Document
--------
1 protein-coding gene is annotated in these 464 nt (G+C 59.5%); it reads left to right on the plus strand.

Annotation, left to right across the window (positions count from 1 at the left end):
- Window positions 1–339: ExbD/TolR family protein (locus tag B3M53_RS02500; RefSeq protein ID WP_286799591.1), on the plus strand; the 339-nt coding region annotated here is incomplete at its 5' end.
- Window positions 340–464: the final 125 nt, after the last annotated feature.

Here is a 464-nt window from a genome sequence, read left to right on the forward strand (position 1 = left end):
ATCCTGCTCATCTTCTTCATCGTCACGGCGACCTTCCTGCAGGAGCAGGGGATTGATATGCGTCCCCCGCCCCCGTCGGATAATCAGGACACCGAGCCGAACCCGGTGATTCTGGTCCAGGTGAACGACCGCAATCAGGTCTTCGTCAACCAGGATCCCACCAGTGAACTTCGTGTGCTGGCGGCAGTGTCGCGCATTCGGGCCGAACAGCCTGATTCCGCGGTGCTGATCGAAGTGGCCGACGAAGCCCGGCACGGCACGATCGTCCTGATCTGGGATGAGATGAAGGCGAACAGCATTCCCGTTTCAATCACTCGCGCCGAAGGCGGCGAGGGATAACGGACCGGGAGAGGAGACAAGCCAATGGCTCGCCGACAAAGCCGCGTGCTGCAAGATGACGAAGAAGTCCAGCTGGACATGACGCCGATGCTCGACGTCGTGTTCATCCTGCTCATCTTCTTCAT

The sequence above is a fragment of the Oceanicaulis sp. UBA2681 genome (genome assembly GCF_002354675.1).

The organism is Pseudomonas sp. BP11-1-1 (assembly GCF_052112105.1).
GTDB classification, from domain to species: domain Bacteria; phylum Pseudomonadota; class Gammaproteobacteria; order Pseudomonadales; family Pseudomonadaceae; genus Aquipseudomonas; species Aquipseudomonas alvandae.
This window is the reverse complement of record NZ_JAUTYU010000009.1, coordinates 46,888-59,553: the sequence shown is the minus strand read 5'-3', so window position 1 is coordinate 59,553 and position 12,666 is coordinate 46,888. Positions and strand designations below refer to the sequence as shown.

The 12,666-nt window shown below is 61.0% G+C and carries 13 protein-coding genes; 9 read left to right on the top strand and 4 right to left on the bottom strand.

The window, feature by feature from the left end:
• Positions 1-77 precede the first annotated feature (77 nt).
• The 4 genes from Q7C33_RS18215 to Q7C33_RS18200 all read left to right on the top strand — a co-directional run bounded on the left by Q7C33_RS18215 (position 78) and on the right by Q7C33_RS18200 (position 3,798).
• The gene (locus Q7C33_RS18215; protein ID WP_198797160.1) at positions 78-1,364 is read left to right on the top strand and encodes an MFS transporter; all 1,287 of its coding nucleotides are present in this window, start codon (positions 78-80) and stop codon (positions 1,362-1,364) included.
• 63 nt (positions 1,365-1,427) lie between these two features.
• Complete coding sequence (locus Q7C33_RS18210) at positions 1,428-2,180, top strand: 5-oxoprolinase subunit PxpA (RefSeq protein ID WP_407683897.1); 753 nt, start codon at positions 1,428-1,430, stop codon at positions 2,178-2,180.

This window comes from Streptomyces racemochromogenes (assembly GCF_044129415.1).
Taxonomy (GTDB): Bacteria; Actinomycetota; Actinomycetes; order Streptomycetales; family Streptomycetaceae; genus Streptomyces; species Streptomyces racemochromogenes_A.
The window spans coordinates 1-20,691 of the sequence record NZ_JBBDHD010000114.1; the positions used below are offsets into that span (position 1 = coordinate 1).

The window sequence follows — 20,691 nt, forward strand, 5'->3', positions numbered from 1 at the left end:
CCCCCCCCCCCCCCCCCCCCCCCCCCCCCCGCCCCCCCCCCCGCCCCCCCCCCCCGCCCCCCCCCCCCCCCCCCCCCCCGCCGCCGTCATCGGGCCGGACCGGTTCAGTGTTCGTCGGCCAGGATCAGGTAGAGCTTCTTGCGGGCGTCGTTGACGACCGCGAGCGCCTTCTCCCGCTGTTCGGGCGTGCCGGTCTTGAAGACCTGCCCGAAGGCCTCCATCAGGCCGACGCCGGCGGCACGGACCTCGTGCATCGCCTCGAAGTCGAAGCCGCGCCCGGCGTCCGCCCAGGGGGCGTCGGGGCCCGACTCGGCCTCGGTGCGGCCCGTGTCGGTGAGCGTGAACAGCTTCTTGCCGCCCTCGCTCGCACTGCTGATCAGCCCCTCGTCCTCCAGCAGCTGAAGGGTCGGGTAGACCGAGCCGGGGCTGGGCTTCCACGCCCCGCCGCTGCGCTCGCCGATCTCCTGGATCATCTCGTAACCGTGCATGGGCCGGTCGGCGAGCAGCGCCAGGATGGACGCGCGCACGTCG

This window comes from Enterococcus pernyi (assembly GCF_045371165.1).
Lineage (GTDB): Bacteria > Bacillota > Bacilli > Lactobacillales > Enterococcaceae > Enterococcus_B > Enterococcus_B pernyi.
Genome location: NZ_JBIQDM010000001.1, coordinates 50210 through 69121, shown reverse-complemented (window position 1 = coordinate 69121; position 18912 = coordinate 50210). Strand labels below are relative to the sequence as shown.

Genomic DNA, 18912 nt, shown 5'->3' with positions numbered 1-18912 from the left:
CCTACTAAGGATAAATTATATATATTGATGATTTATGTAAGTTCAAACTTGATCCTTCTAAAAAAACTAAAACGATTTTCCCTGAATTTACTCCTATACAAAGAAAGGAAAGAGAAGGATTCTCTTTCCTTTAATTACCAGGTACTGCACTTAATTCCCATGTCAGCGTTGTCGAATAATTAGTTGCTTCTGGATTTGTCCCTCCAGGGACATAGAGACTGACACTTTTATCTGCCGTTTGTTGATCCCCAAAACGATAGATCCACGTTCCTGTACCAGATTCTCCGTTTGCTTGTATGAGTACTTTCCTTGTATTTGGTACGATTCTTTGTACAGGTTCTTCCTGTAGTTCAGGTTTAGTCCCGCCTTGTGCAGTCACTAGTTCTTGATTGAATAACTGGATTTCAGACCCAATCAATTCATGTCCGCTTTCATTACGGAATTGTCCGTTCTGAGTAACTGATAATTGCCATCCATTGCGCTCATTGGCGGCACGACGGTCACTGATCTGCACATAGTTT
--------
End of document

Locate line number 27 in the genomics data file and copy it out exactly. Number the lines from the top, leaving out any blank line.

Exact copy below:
CCTACTAAGGATAAATTATATATATTGATGATTTATGTAAGTTCAAACTTGATCCTTCTAAAAAAACTAAAACGATTTTCCCTGAATTTACTCCTATACAAAGAAAGGAAAGAGAAGGATTCTCTTTCCTTTAATTACCAGGTACTGCACTTAATTCCCATGTCAGCGTTGTCGAATAATTAGTTGCTTCTGGATTTGTCCCTCCAGGGACATAGAGACTGACACTTTTATCTGCCGTTTGTTGATCCCCAAAACGATAGATCCACGTTCCTGTACCAGATTCTCCGTTTGCTTGTATGAGTACTTTCCTTGTATTTGGTACGATTCTTTGTACAGGTTCTTCCTGTAGTTCAGGTTTAGTCCCGCCTTGTGCAGTCACTAGTTCTTGATTGAATAACTGGATTTCAGACCCAATCAATTCATGTCCGCTTTCATTACGGAATTGTCCGTTCTGAGTAACTGATAATTGCCATCCATTGCGCTCATTGGCGGCACGACGGTCACTGATCTGCACATAGTTT